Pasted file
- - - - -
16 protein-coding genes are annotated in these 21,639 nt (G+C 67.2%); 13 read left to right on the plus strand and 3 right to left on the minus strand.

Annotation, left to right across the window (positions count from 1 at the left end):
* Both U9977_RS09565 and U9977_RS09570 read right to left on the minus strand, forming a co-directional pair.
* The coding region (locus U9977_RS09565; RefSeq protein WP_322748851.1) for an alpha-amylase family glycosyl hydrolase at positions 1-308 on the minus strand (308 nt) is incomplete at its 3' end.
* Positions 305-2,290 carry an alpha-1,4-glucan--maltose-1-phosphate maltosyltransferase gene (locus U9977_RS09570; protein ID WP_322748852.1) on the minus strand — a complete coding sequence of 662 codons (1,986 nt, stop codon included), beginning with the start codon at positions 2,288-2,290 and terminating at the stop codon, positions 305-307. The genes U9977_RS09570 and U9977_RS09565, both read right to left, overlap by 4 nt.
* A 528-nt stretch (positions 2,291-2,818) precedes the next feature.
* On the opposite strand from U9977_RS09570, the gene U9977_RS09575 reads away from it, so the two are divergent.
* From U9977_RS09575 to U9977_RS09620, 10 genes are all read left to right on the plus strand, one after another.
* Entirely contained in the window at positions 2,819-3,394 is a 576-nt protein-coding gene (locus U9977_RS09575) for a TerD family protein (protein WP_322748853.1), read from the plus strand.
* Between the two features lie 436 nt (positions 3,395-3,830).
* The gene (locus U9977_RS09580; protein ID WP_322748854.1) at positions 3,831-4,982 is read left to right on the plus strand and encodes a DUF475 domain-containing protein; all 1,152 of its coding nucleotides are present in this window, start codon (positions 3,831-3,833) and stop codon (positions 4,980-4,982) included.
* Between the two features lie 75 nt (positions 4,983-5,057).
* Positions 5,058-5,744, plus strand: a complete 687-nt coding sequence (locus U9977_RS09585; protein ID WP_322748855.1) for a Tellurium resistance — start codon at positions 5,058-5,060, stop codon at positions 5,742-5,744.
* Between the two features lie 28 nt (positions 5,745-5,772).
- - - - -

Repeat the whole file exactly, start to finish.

16 protein-coding genes are annotated in these 21,639 nt (G+C 67.2%); 13 read left to right on the plus strand and 3 right to left on the minus strand.

Annotation, left to right across the window (positions count from 1 at the left end):
* Both U9977_RS09565 and U9977_RS09570 read right to left on the minus strand, forming a co-directional pair.
* The coding region (locus U9977_RS09565; RefSeq protein WP_322748851.1) for an alpha-amylase family glycosyl hydrolase at positions 1-308 on the minus strand (308 nt) is incomplete at its 3' end.
* Positions 305-2,290 carry an alpha-1,4-glucan--maltose-1-phosphate maltosyltransferase gene (locus U9977_RS09570; protein ID WP_322748852.1) on the minus strand — a complete coding sequence of 662 codons (1,986 nt, stop codon included), beginning with the start codon at positions 2,288-2,290 and terminating at the stop codon, positions 305-307. The genes U9977_RS09570 and U9977_RS09565, both read right to left, overlap by 4 nt.
* A 528-nt stretch (positions 2,291-2,818) precedes the next feature.
* On the opposite strand from U9977_RS09570, the gene U9977_RS09575 reads away from it, so the two are divergent.
* From U9977_RS09575 to U9977_RS09620, 10 genes are all read left to right on the plus strand, one after another.
* Entirely contained in the window at positions 2,819-3,394 is a 576-nt protein-coding gene (locus U9977_RS09575) for a TerD family protein (protein WP_322748853.1), read from the plus strand.
* Between the two features lie 436 nt (positions 3,395-3,830).
* The gene (locus U9977_RS09580; protein ID WP_322748854.1) at positions 3,831-4,982 is read left to right on the plus strand and encodes a DUF475 domain-containing protein; all 1,152 of its coding nucleotides are present in this window, start codon (positions 3,831-3,833) and stop codon (positions 4,980-4,982) included.
* Between the two features lie 75 nt (positions 4,983-5,057).
* Positions 5,058-5,744, plus strand: a complete 687-nt coding sequence (locus U9977_RS09585; protein ID WP_322748855.1) for a Tellurium resistance — start codon at positions 5,058-5,060, stop codon at positions 5,742-5,744.
* Between the two features lie 28 nt (positions 5,745-5,772).